AmCAT Version
This page describes a feature in AmCAT 3.4
View other version: 3.3 - 3.4 - 3.5

You can search for certain concepts within one or more articlesets in a project using the AmCAT Query search function. To start a query, first click on the ‘Query’ tab on the top of the screen.


In this screen, you select the articleset(s) you want to search from the list under ‘Active articlesets’. You can also search within coding jobs, that is, you search the articlesets attached to these jobs. Tick multiple boxes or hold CTRL or Shift and click multiple rows in the table to select more than one articleset. These can be found and selected under ‘Active codingjobs’.

Click the ‘use in query’ button after making your selection, which will bring you to the Query screen.


Here, you can see that the previously selected articleset (‘nyt_guardian’) is used for querying (see the ‘Sets’ box on the left). Click on the blue ‘change articlesets?’ to change the articleset(s) you use.

Querying articlesets[edit]

Let's have a closer look at the query screen, which has some more options for narrowing down the population of articles you use in your query. By default, AmCAT uses all articles in the selected article set(s) for your analysis. However, you can also filter for specific media outlets or a specific time period.

  • You can narrow down the time period using the dropdown menu under ‘Interval’, where you have the option to search only on, after, before or between specific (a) date(s).
  • Under ‘media’ you can pick the media outlet(s) you want to include, and leave out all others.
  • Lastly, in the IDs window you can paste a list of article IDs that you want to restrict your search to.


You start your automatic content analysis by creating search strings (i.e. a combination of search terms) and entering them in the 'Keyword Search string(s)' field. You enter all the search terms covering what you perceive as being one topic on one row in this field. You can also enter multiple search strings in this field at the same time, which is useful if you want to compare between different concepts. Make sure to put each search string on a new line in the Keyword search field. The length of your search strings is (theoretically) unlimited. The quality of your automatic content analysis depends on the quality of your search strings, which in turn depends on the reliability of your search strings. Hence, it is very important to test the reliability of your search strings.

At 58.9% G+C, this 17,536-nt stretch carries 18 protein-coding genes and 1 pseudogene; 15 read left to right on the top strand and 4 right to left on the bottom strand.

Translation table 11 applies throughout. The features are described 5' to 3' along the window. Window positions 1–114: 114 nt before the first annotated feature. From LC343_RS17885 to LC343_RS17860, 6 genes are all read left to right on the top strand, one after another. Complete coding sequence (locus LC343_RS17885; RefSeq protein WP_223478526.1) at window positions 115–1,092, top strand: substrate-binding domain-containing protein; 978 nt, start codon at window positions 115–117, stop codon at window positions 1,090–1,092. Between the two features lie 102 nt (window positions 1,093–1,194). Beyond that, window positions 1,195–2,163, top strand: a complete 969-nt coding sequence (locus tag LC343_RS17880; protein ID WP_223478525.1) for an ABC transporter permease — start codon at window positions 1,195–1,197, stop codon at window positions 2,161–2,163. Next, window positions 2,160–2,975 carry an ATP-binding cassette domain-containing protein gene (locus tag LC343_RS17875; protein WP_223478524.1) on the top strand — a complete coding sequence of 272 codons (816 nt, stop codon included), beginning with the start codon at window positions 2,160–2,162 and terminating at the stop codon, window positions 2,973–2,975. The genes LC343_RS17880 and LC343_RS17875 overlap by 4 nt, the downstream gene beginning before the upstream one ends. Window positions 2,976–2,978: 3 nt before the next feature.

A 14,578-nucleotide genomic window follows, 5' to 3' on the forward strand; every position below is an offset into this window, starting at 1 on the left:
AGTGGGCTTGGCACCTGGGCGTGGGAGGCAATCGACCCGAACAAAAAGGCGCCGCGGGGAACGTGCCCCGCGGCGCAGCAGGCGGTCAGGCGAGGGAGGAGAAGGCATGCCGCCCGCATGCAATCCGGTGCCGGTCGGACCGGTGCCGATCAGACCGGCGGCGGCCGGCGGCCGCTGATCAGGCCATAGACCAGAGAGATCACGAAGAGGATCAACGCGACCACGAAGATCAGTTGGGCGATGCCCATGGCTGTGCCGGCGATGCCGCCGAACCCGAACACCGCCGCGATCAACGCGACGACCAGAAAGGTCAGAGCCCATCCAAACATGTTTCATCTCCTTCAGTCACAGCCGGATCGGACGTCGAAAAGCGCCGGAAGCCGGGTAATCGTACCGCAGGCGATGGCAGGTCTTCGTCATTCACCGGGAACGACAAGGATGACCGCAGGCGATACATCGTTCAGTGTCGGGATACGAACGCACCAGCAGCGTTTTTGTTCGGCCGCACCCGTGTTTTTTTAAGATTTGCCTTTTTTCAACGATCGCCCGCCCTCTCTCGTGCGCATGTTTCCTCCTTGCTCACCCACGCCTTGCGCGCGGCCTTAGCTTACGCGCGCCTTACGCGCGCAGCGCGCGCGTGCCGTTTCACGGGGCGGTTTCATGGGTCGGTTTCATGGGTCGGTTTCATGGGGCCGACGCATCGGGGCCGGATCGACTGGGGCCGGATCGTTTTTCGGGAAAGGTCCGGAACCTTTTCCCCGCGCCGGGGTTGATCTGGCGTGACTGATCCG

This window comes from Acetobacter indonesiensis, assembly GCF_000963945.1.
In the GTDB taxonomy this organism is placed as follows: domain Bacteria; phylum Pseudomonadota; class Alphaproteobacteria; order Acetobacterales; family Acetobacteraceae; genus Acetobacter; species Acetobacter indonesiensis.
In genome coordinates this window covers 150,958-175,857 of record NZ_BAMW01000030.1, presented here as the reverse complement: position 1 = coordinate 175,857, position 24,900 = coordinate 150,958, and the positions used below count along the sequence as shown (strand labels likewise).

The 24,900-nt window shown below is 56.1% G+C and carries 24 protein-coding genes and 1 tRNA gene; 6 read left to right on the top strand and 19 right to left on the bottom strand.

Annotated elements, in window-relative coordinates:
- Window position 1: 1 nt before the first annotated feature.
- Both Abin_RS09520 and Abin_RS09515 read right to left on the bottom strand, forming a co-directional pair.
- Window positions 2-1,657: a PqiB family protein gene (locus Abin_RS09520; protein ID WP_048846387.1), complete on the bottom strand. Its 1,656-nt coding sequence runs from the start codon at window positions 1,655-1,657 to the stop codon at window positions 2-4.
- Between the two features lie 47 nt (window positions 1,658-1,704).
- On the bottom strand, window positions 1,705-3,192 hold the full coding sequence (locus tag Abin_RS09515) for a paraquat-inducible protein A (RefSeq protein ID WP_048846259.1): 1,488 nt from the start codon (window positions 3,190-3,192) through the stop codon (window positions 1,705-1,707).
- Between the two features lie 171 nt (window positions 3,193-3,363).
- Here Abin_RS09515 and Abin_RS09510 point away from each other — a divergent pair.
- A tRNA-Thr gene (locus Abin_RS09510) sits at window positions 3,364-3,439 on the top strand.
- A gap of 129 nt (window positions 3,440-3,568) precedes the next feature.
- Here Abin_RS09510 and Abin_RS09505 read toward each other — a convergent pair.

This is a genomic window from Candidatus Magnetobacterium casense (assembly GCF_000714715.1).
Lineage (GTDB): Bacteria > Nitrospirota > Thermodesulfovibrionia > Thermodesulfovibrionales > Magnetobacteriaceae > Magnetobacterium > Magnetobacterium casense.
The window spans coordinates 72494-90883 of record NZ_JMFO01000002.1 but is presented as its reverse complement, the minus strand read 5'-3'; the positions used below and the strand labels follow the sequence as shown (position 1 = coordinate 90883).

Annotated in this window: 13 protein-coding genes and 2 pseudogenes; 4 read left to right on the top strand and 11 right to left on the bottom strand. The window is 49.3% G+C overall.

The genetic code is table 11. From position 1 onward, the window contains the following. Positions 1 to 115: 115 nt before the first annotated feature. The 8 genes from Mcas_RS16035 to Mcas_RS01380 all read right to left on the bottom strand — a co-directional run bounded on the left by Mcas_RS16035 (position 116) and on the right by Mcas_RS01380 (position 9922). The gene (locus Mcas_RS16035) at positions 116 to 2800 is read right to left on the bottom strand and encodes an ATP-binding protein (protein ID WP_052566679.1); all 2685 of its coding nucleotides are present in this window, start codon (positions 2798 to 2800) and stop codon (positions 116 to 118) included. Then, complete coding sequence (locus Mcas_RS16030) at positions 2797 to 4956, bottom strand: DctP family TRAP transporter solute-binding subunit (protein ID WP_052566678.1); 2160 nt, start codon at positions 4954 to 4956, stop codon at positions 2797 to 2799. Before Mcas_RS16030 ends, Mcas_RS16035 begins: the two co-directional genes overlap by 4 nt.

You can save your query (your search term(s), together with the articleset(s), time interval and media selected) within AmCAT for later use. Click 'Save query' to do so. 'Save as copy' allows you to save changes to an existing query under a different name, similar to 'Save as' in Word. You can find your saved queries in the rightmost table on the query select screen (the first screen you see when you click the 'Query' tab) or under the 'recent queries' heading to the left of the 'Save query' button in the query screen.

The AmCAT Query search has various functions you can use to analyse your data. Among the 'Output options' you find Summary, Graph/table, Articlelist, and Network output options, each representing a main function of automatic content analysis in AmCAT. Actions allows you to create new articlesets or coding jobs based on your search.

You can test various hypotheses using content analysis. However, it is important that you formulate these hypotheses clearly and concretely prior to performing the content analysis. Using content analysis, you can extrapolate your findings (i.e. generalization them to a broader context, which you have not actually measured). Examples of such extrapolations are trends, patterns and differences. From these trends, patterns and differences you observe in the collection of documents that you analyzed (your sample), you can draw conclusions about similar documents that you have not actually analyzed (the population) and thus test your hypotheses.

AmCAT Version
This page describes a feature in AmCAT
View other version: 3.3 - 3.4 - 3.5